She will have to remain under house arrest for one year. Anti-Covid regulations used to crack down on supporters of Aleksej Naval'nyj. Facial recognition systems to detect violators in public processions. Considered "extremists", Navalnists are excluded from the upcoming elections.
Moscow (AsiaNews) - The Preobraženskij court in Moscow yesterday sentenced Ljubov Sobol to one and a half years of detention in her home. The lawyer was a leader of the Fund for the Fight against Corruption (FBK), the movement created by Aleksej Naval'nyj. The government shut down the Fund, judged "an extremist organization", a few months ago. Sobol will remain under partial house arrest: she will not be able to leave her home between 10pm and 6am, nor will she be able to participate in any public demonstration or leave the capital's borders.
As with eight other navalists, the authorities have applied the article on emergency health and safety norms to Sobol. In Russia it is known as the "health and safety affair": a mechanism devised to block the activities of the main supporters of the blogger locked up in the Vladimir lager. The measure refers mainly to last January's protests in support of Naval'nyj.
Together with Sobol, Oleg Naval'nyj, the brother of Putin's opponent and other leaders of the FBK are involved in the sanitary affair: Kira Jarmiš, Nikolaj Ljaskin, Anastasia Vasileva and Oleg Stepanov. Municipal deputies Dmitry Baranovsky and Liusja Stein, and Maria Alekhina of the music band Pussy Riot have also been targeted. Previously, municipal deputy Konstantin Jankauskas had been indicted for the same crimes. He had tweeted the slogan "One for all and all for one!", judged an incitement to participate in the unauthorized rallies.
Another victim of the health deal is 22-year-old Moscow resident Dani Akel Tammam, who had participated in the protest actions "under the influence of social appeals, despite being sick with coronavirus". The young man assures that he took to the streets with the medical certificate in his hand that attested his negativity after the infection, and that he decided to demonstrate out of his personal conviction, not because of external influences. "For recognizing his own guilt," in his case the court reduced the sentence to a fine of 100 thousand rubles (about 1,160 euros).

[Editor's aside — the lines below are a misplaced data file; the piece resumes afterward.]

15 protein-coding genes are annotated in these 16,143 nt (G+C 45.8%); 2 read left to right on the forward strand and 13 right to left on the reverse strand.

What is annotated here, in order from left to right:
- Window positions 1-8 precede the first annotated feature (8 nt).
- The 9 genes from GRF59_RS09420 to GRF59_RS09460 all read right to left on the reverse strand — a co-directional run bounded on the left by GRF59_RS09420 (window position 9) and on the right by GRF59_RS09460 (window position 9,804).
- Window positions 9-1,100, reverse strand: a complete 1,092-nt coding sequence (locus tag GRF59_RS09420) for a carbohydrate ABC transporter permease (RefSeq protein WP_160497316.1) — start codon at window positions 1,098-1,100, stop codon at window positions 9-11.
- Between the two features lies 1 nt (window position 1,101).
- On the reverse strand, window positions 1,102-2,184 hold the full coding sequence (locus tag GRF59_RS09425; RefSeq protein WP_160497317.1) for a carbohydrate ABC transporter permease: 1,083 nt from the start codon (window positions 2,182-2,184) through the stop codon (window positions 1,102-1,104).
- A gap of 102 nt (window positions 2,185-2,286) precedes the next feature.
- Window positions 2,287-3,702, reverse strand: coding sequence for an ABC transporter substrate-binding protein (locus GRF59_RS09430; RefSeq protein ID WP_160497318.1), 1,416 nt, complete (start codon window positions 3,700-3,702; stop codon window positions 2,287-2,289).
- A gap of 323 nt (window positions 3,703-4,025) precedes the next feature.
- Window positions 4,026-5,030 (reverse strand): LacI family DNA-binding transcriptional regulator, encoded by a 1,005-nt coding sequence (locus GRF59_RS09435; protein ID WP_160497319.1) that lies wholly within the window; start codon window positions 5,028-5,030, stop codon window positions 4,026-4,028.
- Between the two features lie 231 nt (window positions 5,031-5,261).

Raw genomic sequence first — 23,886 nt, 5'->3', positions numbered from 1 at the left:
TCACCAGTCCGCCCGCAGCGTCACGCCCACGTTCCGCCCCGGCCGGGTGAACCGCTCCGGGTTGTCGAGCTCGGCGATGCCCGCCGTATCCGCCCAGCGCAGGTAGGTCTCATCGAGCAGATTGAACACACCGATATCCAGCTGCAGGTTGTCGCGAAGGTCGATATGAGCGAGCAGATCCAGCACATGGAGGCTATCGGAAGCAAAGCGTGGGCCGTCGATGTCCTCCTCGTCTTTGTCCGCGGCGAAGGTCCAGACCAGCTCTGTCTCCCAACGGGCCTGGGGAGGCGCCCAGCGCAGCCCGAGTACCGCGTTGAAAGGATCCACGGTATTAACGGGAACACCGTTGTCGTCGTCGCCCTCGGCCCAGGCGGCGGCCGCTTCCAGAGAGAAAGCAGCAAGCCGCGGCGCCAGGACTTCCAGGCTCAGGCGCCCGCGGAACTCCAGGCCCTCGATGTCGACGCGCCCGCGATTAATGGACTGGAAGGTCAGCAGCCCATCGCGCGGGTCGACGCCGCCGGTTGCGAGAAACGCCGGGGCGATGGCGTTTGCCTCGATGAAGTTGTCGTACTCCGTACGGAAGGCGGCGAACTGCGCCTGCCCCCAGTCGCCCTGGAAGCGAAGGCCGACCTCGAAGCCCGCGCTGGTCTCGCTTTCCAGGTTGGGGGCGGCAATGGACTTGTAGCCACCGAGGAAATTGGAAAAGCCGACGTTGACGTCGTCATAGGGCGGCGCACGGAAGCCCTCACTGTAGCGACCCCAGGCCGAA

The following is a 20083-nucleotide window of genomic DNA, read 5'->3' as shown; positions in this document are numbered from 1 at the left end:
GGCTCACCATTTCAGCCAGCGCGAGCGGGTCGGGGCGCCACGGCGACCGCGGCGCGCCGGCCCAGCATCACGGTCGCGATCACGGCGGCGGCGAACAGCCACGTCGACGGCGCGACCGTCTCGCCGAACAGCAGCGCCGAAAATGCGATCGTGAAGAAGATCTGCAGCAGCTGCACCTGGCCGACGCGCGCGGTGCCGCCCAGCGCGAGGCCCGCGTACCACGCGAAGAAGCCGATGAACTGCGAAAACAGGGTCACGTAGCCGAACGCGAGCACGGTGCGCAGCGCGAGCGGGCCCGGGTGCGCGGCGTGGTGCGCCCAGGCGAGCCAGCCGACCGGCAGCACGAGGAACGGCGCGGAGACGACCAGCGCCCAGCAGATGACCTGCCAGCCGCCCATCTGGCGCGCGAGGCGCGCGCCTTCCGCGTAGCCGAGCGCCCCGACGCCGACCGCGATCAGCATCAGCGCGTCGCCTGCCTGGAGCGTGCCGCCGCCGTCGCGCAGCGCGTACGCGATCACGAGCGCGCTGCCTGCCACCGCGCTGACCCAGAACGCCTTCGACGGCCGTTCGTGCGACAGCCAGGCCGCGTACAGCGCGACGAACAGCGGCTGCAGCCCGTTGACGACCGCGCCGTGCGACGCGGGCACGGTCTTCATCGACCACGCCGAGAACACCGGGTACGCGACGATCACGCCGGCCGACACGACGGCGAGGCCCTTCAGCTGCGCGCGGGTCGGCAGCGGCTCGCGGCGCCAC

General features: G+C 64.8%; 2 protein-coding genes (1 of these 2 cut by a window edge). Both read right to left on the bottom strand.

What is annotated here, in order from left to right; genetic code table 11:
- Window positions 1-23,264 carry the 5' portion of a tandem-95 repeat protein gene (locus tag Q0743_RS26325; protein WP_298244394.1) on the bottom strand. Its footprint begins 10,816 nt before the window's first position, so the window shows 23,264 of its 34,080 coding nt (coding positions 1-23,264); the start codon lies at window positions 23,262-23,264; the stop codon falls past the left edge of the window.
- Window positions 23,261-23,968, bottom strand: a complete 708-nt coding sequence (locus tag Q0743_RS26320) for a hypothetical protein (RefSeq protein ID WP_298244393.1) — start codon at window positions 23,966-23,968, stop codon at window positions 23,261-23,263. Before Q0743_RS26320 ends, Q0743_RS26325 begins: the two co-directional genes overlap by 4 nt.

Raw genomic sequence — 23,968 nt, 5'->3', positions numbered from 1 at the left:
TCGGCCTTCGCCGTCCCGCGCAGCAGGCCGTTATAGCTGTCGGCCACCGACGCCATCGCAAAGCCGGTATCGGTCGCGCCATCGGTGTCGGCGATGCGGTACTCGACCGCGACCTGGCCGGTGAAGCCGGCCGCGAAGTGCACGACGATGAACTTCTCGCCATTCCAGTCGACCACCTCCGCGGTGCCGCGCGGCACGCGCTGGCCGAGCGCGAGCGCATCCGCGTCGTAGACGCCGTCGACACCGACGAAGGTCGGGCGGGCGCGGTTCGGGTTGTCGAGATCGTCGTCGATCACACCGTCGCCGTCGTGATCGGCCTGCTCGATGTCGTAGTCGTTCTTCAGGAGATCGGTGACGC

It was precisely the presence of people believed to be infected with coronavirus during the January 23 and 31 demonstrations that formed the basis of the charges. The investigators verified at length the images of the processions, identifying those infected with Covid-19 through facial recognition systems, as happened with Akel Tammam. The court instructed the deputy director of the Office of Epidemiological Surveillance, Daria Vasilevskaya, who pointed to protesters who were not in compliance with the pandemic regulations.
The investigation lasted six months, and all sessions of the court were held behind closed doors, and closed to press. The news spread on the websites of the now banned FBK members themselves. In the meantime, Sobol herself and other defendants tried to run in the State Duma parliamentary elections, which will take place on September 19. Sobol then decided to withdraw her candidacy due to "the impossibility of guaranteeing the security of volunteers, collaborators and financiers" who supported her campaign: all their personal data were used by state bodies.
Some, like Oleg Stepanov, carried on their campaign from house arrest. The electoral committee at first accepted his documents, but then excluded him for "participation in extremist movements," as did several other navalnists. This rejection is expected to become final on August 4, after the appeal requested by Stepanov and other candidates.
The Navalnists are relying on "useful vote" tactics, trying to support candidates from "non-Putin" parties: communists, liberal-nationalists and liberals, as well as those from various other minor lists. In order to confuse the voters, the regime's propaganda machine tries to oppose the oppositions by nominating various exponents of alternative or "civic" lists, which only in appearance oppose power.